HC Deb 22 December 1925 vol 189 c2177W

asked the Attorney-General whether his attention has been called to a recent decision in the case of the " Clan Maclachlan "; and whether it is the general policy of the Crown to plead the Statute of Limitations, in view of the fact that firms and individuals of standing in the country only adopt such a course as an extreme measure in special circumstances?


This ship was sunk on the 19th July, 1917. The collision was regarded as a marine risk and was paid for as such by the marine underwriters. It was not until the 29th November, 1923, after a decision of the House of Lords which indicated that risks which had boon regarded as marine for all insurance purposes might, in fact, be War risks that the claimants commenced proceedings by appointing an arbitrator under the Charter Party. By reason of the Indemnity Act no claim could have been commenced at law or by Petition of Right; owing to a technicality the provisions of the Indemnity Act did not apply to arbitration proceedings. In these circumstances, the Advisers of the Crown felt justified in pleading the Statute in this case. In fact, it is not the general policy of the Crown to plead the Statute.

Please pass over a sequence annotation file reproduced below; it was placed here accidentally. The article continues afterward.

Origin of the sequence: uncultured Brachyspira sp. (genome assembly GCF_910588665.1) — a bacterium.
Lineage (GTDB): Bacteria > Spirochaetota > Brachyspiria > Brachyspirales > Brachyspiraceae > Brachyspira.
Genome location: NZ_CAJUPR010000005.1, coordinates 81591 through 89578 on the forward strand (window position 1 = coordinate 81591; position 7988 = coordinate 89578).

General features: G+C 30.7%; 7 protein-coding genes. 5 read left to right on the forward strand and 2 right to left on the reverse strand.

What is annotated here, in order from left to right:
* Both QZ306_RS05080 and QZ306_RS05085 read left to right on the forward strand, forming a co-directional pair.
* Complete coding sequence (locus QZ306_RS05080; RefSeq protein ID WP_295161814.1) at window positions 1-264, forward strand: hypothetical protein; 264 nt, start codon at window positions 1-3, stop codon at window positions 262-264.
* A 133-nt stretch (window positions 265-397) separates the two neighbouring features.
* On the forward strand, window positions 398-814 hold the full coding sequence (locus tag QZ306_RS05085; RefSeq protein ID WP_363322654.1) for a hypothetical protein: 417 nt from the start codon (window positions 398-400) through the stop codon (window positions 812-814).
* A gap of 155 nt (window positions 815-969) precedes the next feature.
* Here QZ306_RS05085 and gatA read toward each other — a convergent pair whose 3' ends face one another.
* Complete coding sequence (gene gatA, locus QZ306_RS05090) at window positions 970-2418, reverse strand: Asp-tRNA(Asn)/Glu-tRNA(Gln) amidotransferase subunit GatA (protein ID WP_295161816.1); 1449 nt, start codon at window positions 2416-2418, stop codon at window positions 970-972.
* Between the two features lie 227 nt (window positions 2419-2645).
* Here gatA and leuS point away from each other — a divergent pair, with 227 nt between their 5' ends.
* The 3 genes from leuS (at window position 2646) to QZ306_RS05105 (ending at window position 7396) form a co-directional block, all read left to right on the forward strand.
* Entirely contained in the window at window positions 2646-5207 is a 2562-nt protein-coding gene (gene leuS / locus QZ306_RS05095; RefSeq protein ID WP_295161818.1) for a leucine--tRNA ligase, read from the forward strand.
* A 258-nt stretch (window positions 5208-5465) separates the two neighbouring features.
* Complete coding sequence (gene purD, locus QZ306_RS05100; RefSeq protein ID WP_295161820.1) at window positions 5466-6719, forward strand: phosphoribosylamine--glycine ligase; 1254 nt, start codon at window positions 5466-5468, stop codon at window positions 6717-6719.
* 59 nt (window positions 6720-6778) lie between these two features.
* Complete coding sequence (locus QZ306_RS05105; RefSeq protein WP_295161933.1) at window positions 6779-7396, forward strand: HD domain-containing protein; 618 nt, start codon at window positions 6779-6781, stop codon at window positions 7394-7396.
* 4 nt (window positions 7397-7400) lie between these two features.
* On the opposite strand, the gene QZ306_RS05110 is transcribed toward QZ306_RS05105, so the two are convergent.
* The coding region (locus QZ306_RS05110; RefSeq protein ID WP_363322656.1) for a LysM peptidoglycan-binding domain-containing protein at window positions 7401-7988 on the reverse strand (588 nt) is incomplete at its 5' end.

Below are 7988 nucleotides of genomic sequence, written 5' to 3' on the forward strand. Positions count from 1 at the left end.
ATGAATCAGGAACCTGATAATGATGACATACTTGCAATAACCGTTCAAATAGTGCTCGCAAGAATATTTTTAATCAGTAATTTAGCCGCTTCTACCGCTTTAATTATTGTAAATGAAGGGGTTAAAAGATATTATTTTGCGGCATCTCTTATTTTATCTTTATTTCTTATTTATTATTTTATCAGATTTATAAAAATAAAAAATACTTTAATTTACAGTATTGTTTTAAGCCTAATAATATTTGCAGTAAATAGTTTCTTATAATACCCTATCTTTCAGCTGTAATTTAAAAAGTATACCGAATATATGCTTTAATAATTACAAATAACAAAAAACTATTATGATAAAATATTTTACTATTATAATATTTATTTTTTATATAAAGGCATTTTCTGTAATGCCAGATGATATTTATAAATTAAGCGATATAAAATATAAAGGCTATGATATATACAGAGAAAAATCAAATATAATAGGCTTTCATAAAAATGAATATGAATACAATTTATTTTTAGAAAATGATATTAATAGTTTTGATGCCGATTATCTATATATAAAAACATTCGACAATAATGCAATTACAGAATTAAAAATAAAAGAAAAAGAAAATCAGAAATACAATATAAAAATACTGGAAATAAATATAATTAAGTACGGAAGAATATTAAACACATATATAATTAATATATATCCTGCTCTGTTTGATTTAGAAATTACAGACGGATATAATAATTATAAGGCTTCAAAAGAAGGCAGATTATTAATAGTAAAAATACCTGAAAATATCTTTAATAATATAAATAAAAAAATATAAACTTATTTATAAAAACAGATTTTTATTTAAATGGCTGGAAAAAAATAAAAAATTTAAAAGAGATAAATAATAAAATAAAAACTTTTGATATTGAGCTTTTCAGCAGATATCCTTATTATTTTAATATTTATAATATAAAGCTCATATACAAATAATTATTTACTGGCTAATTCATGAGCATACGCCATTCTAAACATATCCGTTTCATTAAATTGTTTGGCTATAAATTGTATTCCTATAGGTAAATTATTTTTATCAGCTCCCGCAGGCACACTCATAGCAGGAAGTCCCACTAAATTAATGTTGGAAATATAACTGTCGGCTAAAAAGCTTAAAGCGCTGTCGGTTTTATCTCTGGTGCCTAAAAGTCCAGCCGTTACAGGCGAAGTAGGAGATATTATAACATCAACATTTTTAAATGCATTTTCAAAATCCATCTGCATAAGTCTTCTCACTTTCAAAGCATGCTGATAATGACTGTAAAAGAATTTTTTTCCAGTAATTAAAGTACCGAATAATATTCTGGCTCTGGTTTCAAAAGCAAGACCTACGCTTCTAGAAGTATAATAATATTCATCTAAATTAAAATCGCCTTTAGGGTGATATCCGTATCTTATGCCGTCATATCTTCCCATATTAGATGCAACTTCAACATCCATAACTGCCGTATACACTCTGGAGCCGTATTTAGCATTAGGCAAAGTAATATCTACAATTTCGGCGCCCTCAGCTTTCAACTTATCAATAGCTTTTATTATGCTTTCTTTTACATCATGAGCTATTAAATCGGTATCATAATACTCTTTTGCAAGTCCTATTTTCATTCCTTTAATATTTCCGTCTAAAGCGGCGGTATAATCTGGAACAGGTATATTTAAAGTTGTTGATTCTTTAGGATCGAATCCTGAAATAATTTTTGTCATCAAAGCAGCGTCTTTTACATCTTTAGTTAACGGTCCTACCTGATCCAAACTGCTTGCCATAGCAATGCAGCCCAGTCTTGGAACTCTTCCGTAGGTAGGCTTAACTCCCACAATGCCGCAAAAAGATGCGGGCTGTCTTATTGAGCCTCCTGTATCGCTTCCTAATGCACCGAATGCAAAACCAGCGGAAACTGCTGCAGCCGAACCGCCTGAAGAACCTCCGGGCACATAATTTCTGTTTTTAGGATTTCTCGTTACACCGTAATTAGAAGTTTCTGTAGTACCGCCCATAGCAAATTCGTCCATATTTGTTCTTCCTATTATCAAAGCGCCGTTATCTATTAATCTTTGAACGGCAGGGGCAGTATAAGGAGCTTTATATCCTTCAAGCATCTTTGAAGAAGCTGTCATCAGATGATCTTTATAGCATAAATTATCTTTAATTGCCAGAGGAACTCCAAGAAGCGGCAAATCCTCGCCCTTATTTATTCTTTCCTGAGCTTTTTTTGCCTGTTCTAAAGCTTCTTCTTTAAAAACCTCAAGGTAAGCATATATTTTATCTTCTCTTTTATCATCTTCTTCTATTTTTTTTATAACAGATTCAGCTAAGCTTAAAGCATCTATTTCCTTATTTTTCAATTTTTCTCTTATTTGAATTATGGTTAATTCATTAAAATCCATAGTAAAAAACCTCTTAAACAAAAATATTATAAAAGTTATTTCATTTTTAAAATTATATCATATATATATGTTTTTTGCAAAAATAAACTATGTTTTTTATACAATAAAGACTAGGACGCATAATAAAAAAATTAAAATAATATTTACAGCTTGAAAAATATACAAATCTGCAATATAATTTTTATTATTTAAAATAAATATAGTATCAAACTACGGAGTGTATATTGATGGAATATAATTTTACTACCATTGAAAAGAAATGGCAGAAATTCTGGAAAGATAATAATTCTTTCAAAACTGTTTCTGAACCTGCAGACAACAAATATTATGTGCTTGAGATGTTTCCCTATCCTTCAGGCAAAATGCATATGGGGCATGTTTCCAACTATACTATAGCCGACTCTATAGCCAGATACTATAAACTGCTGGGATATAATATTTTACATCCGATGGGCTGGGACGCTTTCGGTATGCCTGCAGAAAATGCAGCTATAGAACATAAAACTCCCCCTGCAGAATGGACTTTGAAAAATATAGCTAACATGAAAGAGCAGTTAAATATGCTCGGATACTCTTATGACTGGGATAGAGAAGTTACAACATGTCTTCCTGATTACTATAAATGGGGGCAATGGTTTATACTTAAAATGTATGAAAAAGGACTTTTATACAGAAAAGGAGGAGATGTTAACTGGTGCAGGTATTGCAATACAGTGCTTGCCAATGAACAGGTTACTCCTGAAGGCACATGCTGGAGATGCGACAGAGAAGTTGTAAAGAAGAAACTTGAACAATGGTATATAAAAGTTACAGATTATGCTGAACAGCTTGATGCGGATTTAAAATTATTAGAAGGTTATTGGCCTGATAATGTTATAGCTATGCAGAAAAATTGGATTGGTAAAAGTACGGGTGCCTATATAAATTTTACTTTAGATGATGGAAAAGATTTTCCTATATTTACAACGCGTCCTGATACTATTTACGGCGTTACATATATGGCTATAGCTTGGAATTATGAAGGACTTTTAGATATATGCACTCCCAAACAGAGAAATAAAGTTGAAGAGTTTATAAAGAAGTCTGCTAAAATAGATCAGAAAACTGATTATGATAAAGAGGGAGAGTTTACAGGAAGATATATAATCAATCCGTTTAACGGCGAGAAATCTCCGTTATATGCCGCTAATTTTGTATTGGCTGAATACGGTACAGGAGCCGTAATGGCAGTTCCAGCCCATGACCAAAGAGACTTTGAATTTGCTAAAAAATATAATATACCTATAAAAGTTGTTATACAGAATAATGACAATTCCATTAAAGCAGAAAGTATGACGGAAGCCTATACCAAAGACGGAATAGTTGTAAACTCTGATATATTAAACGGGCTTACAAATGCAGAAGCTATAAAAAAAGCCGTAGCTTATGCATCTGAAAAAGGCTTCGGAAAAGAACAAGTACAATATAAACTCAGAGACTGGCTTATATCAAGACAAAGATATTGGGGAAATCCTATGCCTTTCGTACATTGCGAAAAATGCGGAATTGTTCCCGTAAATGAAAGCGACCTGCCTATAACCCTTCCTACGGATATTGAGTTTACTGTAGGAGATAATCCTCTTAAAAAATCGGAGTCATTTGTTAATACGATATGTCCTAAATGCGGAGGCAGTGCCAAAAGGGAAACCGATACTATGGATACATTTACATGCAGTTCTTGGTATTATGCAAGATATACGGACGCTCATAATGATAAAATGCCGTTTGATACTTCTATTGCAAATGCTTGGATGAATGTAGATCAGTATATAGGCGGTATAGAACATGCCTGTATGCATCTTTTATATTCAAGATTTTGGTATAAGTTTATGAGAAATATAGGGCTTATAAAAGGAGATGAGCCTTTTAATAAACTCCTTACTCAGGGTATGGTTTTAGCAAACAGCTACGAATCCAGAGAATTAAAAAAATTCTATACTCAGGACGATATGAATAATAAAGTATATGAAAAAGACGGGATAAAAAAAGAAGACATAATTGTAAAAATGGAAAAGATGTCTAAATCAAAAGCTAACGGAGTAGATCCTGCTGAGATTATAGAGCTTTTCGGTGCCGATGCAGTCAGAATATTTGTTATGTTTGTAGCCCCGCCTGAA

Forward to